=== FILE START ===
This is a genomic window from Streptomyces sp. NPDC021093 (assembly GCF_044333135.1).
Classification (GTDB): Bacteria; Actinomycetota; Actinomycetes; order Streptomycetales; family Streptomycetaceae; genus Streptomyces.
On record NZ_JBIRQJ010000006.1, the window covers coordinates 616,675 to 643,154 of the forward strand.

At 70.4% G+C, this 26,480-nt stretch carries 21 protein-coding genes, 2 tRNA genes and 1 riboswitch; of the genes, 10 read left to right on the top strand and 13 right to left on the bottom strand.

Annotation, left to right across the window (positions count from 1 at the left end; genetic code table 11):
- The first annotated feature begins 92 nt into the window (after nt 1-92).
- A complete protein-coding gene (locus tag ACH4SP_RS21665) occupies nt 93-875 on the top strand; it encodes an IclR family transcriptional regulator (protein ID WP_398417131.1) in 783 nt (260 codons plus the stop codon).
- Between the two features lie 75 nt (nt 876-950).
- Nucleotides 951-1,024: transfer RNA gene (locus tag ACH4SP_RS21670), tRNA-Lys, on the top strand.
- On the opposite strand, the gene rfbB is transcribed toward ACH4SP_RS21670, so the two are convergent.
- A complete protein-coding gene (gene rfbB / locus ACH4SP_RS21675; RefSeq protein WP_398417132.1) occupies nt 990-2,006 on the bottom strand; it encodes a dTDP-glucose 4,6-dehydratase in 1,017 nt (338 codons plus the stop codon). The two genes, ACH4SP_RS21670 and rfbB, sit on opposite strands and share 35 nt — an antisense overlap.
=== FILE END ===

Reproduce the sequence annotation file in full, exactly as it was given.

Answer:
This is a genomic window from Streptomyces sp. NPDC021093 (assembly GCF_044333135.1).
Classification (GTDB): Bacteria; Actinomycetota; Actinomycetes; order Streptomycetales; family Streptomycetaceae; genus Streptomyces.
On record NZ_JBIRQJ010000006.1, the window covers coordinates 616,675 to 643,154 of the forward strand.

At 70.4% G+C, this 26,480-nt stretch carries 21 protein-coding genes, 2 tRNA genes and 1 riboswitch; of the genes, 10 read left to right on the top strand and 13 right to left on the bottom strand.

Annotation, left to right across the window (positions count from 1 at the left end; genetic code table 11):
- The first annotated feature begins 92 nt into the window (after nt 1-92).
- A complete protein-coding gene (locus tag ACH4SP_RS21665) occupies nt 93-875 on the top strand; it encodes an IclR family transcriptional regulator (protein ID WP_398417131.1) in 783 nt (260 codons plus the stop codon).
- Between the two features lie 75 nt (nt 876-950).
- Nucleotides 951-1,024: transfer RNA gene (locus tag ACH4SP_RS21670), tRNA-Lys, on the top strand.
- On the opposite strand, the gene rfbB is transcribed toward ACH4SP_RS21670, so the two are convergent.
- A complete protein-coding gene (gene rfbB / locus ACH4SP_RS21675; RefSeq protein WP_398417132.1) occupies nt 990-2,006 on the bottom strand; it encodes a dTDP-glucose 4,6-dehydratase in 1,017 nt (338 codons plus the stop codon). The two genes, ACH4SP_RS21670 and rfbB, sit on opposite strands and share 35 nt — an antisense overlap.